I am a Nontheist....
Within the philosophy of religion, the designation of nontheist has become much more popular. There are a number of well-known nontheistic philosophers who have been active during the twentith century--probably now more than ever in the history of philosophy. It goes without saying that there is much more non-belief in philosophical circles than in the general public. It would be impossible to list every nontheistic philosopher of the twentith century--which would probably be more than half of them--but there are a number of names which seem to stand out as being excellent nontheistic philosophers:
Tim Crane, David Papineau, David Chalmers, Daniel Dennett, Anthony Flew*, Wallace Matson, Anthony Kenny, Bertrand Russell, Jerry Fodor, Nicholas Everitt, Andrea M. Weisberger, Robert C. Solomon, Julian Baggini, Daniel Harbour, W. V. O. Quine, Walter Sinnott-Armstrong, Paul Edwards, Michael Martin, Robin LePoidevin, J. L. Mackie, John Searle, Thomas Nagel, Richard Rorty, J. J. C. Smart, Theodore Drange, Quentin Smith, Theodore Schick Jr., J. C. A. Gaskin, David O'Connor, Keith Parsons, Jaegwon Kim, William Rowe, James Rachels, J. D. Trout, Donald Davidson, Paul M. Churchland, Peter Singer, Kai Neilsen, Jean-Paul Sartre, Ernst Nagel, Colin McGinn, Michael Scriven, Owen Flanagen, Bruce Russell, John Perry, Paul Kurtz, Graham Oppy, J. L. Pollock, Gilbert Ryle, Robert Nozick, David M. Armstrong, A. J. Ayer, Jan Narveson, Andrew Melnyk, A. C. MacIntyre, Norwood R. Hanson, John Dewey, Patrick Nowell-Smith, Matt McCormick, Richard Gale, Paul Draper, Wilfred Sellars, Howard J. Sobel, Elliott Sober, David M. Rosenthal, Jeffery Polland, John Heil, Anthony O'Hear, H. J. McCloskey, Patricia Churchland, Corliss Lamont, Evan Fales, Ted Honderich, Kurt Baier, Michael Tooley, Ted A. Warfield, Martin Heidegger, Panayot Butchravor, Adolf Grunbaum, C. D. Broad, Ned Block, Philip Kitcher, Douglas Kruger, Terence Penelhum, Corey Washington, Paul K. Moser, Peter Angeles, Richard LaCroix, Walter Kaufman, Sidney Hook, Erich Fromm, Valerii A. Kuvakin, and J. L. Schellenberg.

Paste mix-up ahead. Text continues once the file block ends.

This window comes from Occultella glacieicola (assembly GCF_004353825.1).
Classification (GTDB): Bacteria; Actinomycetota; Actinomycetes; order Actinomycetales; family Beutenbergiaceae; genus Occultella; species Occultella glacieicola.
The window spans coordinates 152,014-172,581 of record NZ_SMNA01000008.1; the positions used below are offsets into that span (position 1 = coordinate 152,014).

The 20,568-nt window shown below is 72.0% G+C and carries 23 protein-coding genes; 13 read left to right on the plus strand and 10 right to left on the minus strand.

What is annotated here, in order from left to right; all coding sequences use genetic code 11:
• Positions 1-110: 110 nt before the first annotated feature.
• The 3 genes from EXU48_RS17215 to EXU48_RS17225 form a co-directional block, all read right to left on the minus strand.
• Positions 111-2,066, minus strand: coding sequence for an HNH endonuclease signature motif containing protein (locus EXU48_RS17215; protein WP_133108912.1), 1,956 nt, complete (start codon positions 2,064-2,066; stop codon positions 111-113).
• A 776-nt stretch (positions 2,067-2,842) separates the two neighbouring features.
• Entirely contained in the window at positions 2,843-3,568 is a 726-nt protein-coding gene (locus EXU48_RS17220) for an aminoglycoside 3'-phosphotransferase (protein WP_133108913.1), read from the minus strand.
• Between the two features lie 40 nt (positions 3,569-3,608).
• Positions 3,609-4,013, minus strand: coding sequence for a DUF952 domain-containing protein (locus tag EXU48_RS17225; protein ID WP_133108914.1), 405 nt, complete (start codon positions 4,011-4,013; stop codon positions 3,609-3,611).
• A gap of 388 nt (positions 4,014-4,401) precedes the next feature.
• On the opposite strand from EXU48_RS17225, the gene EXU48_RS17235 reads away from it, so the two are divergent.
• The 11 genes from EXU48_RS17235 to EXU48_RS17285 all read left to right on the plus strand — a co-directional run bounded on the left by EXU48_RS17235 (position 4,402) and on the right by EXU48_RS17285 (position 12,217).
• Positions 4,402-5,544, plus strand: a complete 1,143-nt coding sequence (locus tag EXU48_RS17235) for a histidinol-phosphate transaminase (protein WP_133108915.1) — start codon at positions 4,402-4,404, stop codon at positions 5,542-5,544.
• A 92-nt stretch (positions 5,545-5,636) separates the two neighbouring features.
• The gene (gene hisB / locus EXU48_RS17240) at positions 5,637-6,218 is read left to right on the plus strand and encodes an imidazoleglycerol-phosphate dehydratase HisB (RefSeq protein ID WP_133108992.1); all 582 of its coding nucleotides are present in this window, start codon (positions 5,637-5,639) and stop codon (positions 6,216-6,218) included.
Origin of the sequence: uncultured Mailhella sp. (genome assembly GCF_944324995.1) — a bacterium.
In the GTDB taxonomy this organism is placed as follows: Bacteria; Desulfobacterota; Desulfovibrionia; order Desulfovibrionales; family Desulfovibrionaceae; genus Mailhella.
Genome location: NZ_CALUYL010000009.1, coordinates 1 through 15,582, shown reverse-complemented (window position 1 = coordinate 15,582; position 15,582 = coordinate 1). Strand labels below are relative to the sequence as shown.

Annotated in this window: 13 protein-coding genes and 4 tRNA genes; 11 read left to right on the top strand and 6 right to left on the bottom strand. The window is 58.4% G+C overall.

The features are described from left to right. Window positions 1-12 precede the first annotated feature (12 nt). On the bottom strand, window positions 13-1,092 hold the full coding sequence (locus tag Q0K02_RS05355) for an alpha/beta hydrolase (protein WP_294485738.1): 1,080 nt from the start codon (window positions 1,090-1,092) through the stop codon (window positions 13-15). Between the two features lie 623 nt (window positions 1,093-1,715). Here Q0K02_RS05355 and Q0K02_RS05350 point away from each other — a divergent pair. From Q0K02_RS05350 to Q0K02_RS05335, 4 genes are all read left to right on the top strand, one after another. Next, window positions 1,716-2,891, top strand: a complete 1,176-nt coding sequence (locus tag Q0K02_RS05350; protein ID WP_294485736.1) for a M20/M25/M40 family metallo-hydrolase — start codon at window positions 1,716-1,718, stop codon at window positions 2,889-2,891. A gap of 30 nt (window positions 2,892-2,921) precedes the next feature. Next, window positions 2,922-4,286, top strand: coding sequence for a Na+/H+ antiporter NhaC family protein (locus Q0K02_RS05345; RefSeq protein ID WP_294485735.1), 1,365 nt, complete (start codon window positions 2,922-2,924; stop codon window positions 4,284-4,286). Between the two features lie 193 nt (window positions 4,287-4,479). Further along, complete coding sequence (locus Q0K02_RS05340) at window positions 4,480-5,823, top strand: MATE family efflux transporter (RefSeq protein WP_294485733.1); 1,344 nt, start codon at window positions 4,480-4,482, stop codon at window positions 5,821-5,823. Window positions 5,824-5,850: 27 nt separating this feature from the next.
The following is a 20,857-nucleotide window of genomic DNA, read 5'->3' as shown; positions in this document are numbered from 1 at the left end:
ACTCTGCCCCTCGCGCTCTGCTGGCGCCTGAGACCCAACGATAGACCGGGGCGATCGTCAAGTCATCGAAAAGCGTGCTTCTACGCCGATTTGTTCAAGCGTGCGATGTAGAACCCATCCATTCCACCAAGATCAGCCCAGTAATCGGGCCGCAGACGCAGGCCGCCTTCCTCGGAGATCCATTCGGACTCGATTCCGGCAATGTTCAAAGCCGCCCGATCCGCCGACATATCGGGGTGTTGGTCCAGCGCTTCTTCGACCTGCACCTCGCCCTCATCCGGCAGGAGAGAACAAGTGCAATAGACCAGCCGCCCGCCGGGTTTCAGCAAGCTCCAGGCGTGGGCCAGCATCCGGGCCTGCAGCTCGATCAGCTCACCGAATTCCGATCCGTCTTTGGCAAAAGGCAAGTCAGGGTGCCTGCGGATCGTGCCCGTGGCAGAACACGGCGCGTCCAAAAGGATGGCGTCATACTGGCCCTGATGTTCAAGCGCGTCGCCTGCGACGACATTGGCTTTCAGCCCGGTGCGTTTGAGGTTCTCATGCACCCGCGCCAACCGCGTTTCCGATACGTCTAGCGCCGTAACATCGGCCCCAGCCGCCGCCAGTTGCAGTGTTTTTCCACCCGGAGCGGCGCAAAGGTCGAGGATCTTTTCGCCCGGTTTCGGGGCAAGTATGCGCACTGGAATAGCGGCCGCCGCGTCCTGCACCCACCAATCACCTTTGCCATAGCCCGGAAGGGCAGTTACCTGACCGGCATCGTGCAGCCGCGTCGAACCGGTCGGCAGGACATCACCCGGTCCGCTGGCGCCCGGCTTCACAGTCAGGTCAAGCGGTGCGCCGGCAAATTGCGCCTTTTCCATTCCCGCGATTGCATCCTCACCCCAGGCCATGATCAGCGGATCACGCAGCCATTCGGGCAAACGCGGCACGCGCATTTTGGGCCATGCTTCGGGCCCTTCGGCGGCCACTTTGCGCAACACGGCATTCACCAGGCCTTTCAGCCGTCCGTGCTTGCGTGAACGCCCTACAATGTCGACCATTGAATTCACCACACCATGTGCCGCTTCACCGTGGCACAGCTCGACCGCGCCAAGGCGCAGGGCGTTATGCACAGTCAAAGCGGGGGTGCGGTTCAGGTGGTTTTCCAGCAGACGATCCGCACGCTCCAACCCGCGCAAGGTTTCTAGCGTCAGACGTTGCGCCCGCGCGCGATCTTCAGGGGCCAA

The most important nontheistic philosopher, in my humble opinion, is still Hume. Many of these philosophers are profound and insighful--as many theistic philosophers are. However, there is no substitute for the "classical insights" of Hume's A Treatise On Human Nature and his Dialogues Concerning Natural Religion. I have always been a big fan of Hume--even when I am in disagreement with him--because of his brilliance, and consistency. Hume's work has many contemporary implications, concerning not only religion but also science. For example, his critique of miracles has application in the paranormal debate.
I am a non-theist, and will probably always remain such. Alvin Plantinga and Richard Swinburne are insightful and brilliant. However, it still seems that the theistic enterprise lacks something. For all of the complixity of the theistic worldview, and the arguments to defend it, there are still significant assumptions it must make to get to its conclusion. The presumption of atheism is powerful, the problem of evil is still a problem, there are many problems with the theistic hypothesis--most notably in the evidence for theism, and the cohorence of theism--and lastly the naturalistic hypothesis is much simpler and seems to be well confirmed.
It appears that Nietzsche was correct: God does appear to be dead.
*Some readers will object that Anthony Flew has recently converted. This was initially true (Dec. 2004), however Flew took back his assertion that a God was needed to explain the scientific evidence saying, "I now realize I made a fool of myself..." He also stated in a letter to the Internet Infidels that his new modest defection from unbelief is a "more radical form of unbelief." (Source: http://www.secweb.org/asset.asp?AssetID=369)